Money Wellness
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category icondebts
calendar icon20 Jan 2023

Which bank account do I need while I deal with my debts?

It can be a good idea to open a new bank account while you’re sorting your finances out. In this blogpost we explain why you might want a new bank account, as well as how to go about choosing and opening a new account.

Why do I need to open a new account?

Dealing with your debts usually means making reduced payments to your creditors. But if you have a loan or overdraft with the bank or building society that provides your current account, they could continue to take the full payment from your account.

This may make it harder to get your other lenders to agree to reduced payments, and it might not leave you with enough money to live on. So, if you owe money to your current account provider, it’s best to get your income paid into an account with a different bank or building society that you don’t owe money to. This will keep your day-to-day finances separate from your debts.

What kind of account should I open?

Most banks and building societies offer at least three main types of accounts for individuals or couples: personal current accounts; packaged accounts; and basic bank accounts.

Current accounts

People tend to use their current account to:

  • receive their wages
  • pay bills by Direct Debit or standing order
  • withdraw money from cash machines and pay for things, using the linked debit card
  • borrow money, if the account comes with an overdraft

You’re likely to be able to access this type of account using online banking, and/or a mobile banking app.

There isn't usually a fee for a current account, but you may have to pay interest and/or charges when using the overdraft.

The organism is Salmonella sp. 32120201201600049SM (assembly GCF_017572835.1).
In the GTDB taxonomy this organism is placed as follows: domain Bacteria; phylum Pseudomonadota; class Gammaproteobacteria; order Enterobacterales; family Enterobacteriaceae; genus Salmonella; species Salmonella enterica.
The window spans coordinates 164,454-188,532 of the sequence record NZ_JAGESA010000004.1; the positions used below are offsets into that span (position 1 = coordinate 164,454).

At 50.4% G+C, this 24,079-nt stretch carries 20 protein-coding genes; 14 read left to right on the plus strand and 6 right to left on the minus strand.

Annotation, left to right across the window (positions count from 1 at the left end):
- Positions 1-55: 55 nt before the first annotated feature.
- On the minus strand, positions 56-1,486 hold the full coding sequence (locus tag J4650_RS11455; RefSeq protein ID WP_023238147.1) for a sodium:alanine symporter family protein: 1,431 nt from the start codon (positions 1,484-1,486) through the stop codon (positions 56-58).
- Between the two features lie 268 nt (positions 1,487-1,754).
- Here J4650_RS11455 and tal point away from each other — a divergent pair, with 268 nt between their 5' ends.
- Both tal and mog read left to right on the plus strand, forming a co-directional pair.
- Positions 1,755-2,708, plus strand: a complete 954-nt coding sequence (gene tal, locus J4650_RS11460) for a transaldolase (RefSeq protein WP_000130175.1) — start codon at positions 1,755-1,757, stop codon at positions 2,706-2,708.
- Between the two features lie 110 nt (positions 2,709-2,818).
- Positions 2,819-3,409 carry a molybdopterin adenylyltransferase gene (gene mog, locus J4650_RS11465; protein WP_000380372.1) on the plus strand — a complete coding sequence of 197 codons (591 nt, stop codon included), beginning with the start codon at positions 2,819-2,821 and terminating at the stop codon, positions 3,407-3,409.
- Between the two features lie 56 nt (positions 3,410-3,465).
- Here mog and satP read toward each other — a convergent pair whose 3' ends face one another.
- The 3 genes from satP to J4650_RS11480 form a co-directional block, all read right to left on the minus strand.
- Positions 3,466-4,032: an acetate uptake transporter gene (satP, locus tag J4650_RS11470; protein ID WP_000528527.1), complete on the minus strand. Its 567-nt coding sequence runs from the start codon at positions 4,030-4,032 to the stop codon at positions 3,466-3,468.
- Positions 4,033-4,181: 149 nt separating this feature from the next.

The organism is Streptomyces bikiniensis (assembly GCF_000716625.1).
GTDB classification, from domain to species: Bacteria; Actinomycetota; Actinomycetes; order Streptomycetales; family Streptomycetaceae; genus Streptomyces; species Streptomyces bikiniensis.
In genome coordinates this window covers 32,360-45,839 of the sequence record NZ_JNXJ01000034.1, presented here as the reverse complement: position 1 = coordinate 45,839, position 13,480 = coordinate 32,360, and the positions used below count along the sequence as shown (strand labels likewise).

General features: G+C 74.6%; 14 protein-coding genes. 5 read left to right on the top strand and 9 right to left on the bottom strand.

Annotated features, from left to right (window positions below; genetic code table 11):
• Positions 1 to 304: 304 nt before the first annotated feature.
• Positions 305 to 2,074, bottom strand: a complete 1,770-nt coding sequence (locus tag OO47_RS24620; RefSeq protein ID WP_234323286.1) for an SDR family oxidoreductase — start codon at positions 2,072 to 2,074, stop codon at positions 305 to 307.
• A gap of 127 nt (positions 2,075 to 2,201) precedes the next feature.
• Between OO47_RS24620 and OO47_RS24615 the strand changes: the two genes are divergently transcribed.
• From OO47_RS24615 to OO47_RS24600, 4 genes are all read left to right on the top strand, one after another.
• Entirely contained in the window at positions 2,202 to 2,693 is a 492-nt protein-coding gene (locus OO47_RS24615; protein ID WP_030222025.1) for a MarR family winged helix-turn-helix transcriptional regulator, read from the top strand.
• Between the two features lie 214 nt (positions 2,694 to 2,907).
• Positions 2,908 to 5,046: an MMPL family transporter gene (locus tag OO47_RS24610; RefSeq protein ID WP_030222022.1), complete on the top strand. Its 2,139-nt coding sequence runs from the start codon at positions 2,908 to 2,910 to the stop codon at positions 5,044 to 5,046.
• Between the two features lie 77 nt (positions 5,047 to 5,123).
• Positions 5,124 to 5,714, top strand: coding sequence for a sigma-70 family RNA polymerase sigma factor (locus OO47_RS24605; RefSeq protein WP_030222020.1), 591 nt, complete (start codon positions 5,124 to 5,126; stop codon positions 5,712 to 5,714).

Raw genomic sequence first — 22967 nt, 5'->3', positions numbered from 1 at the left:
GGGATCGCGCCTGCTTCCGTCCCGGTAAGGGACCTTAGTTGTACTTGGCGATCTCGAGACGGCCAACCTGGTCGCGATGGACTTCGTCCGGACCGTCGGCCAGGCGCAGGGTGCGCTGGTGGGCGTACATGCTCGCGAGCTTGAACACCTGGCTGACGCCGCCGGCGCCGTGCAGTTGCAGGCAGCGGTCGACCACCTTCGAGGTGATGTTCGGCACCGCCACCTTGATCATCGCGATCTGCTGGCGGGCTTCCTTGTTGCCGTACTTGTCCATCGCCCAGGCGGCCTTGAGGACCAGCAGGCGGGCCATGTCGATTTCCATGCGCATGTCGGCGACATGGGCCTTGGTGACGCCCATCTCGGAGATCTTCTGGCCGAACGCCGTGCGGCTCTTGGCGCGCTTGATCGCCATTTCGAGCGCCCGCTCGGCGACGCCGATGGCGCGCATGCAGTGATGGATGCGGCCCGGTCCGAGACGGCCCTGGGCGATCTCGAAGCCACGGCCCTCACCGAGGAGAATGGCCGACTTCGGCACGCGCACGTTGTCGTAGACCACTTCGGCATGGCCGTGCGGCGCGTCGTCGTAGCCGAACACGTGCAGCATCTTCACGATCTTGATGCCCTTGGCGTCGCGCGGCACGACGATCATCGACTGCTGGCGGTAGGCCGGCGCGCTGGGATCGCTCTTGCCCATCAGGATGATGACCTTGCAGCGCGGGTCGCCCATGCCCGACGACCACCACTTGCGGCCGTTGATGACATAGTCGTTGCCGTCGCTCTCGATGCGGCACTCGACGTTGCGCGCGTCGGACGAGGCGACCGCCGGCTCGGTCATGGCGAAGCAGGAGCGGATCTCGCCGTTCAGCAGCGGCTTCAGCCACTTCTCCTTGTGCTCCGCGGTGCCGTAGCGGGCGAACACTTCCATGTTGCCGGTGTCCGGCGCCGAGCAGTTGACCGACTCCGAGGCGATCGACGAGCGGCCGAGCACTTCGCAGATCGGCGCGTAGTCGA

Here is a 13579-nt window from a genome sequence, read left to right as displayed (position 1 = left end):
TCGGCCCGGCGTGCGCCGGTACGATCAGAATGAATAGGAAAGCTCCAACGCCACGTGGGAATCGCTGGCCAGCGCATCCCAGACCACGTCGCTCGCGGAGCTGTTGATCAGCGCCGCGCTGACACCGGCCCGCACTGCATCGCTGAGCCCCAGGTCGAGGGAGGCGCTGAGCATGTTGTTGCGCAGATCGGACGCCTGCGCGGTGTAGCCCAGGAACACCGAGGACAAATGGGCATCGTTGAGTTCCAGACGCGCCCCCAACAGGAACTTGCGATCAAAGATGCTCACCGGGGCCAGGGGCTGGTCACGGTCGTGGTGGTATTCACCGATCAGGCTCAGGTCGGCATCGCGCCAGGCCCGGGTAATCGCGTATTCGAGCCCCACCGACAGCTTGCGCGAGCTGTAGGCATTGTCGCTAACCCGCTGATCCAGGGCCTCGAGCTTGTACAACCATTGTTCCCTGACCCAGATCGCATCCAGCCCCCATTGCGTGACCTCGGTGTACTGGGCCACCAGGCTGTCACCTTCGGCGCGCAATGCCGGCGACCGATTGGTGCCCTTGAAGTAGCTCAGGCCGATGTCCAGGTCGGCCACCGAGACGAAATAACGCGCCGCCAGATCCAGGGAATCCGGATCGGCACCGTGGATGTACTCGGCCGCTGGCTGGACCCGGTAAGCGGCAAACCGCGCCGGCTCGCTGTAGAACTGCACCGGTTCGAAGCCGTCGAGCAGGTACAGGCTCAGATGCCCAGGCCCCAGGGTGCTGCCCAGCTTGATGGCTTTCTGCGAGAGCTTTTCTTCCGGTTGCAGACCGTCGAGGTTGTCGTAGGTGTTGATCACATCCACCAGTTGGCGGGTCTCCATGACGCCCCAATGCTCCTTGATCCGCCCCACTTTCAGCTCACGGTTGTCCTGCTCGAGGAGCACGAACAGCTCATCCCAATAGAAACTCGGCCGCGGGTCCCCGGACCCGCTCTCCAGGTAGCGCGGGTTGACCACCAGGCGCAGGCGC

Packaged accounts 

These have all the same features as current accounts, but they come with certain extras, such as travel insurance or car breakdown cover, or an overdraft with a lower interest rate.

Basic bank accounts 

These offer many of the same features as a current account:

  • debit card
  • online and mobile banking
  • Direct Debits and standing orders

But they don’t come with an overdraft and you won’t be charged any fees by the bank if a Direct Debit or standing order doesn’t go through (although the people you owe money to may charge you).

A basic bank account might be suitable for you, mainly because it doesn’t come with an overdraft. This means most banks will let you open a basic account even if your credit history is poor. And it will also help you avoid getting into further debt while you’re sorting your finances out.

Who offers basic bank accounts?

Lots of banks and building societies offer a basic bank account – and some banks are required to offer them. Which? has an up-to-date list, ranked in order of customer satisfaction, along with information on how to apply.

What do I need to open a basic bank account?

You will need a form of ID: usually a passport or a driving licence.


We hope this has been helpful to you – as ever, if you need any help, please get back in touch with us.

Avatar of Rebecca Routledge

Rebecca Routledge

A qualified journalist for over 15 years with a background in financial services. Rebecca is Money Wellness’s consumer champion, helping you improve your financial wellbeing by providing information on everything from income maximisation to budgeting and saving tips.

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